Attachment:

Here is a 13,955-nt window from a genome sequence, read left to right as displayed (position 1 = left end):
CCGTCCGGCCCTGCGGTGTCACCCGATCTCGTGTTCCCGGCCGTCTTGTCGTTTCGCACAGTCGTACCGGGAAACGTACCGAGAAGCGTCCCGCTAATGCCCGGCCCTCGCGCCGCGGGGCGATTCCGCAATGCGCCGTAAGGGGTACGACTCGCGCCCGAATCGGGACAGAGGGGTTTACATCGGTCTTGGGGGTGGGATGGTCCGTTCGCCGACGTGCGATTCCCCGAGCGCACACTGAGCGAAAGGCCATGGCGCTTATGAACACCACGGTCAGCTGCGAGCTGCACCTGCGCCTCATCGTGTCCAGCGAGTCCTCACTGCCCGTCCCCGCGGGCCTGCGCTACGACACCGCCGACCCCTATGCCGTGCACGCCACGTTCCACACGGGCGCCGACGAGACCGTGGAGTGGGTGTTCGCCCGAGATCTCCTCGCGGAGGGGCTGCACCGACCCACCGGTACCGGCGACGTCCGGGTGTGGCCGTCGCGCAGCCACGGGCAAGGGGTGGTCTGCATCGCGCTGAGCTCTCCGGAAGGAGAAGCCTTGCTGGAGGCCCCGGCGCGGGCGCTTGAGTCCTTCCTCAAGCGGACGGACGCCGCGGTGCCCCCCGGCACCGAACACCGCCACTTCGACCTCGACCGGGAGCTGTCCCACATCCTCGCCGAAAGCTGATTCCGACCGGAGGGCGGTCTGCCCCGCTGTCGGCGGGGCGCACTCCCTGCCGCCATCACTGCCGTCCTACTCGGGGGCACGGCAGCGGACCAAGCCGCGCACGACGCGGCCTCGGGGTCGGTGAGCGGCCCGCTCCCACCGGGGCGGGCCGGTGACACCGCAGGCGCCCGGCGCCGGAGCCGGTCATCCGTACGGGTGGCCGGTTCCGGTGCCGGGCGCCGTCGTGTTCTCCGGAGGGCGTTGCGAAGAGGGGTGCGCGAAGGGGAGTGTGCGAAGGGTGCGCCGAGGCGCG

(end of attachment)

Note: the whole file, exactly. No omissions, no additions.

Here is a 13,955-nt window from a genome sequence, read left to right as displayed (position 1 = left end):
CCGTCCGGCCCTGCGGTGTCACCCGATCTCGTGTTCCCGGCCGTCTTGTCGTTTCGCACAGTCGTACCGGGAAACGTACCGAGAAGCGTCCCGCTAATGCCCGGCCCTCGCGCCGCGGGGCGATTCCGCAATGCGCCGTAAGGGGTACGACTCGCGCCCGAATCGGGACAGAGGGGTTTACATCGGTCTTGGGGGTGGGATGGTCCGTTCGCCGACGTGCGATTCCCCGAGCGCACACTGAGCGAAAGGCCATGGCGCTTATGAACACCACGGTCAGCTGCGAGCTGCACCTGCGCCTCATCGTGTCCAGCGAGTCCTCACTGCCCGTCCCCGCGGGCCTGCGCTACGACACCGCCGACCCCTATGCCGTGCACGCCACGTTCCACACGGGCGCCGACGAGACCGTGGAGTGGGTGTTCGCCCGAGATCTCCTCGCGGAGGGGCTGCACCGACCCACCGGTACCGGCGACGTCCGGGTGTGGCCGTCGCGCAGCCACGGGCAAGGGGTGGTCTGCATCGCGCTGAGCTCTCCGGAAGGAGAAGCCTTGCTGGAGGCCCCGGCGCGGGCGCTTGAGTCCTTCCTCAAGCGGACGGACGCCGCGGTGCCCCCCGGCACCGAACACCGCCACTTCGACCTCGACCGGGAGCTGTCCCACATCCTCGCCGAAAGCTGATTCCGACCGGAGGGCGGTCTGCCCCGCTGTCGGCGGGGCGCACTCCCTGCCGCCATCACTGCCGTCCTACTCGGGGGCACGGCAGCGGACCAAGCCGCGCACGACGCGGCCTCGGGGTCGGTGAGCGGCCCGCTCCCACCGGGGCGGGCCGGTGACACCGCAGGCGCCCGGCGCCGGAGCCGGTCATCCGTACGGGTGGCCGGTTCCGGTGCCGGGCGCCGTCGTGTTCTCCGGAGGGCGTTGCGAAGAGGGGTGCGCGAAGGGGAGTGTGCGAAGGGTGCGCCGAGGCGCG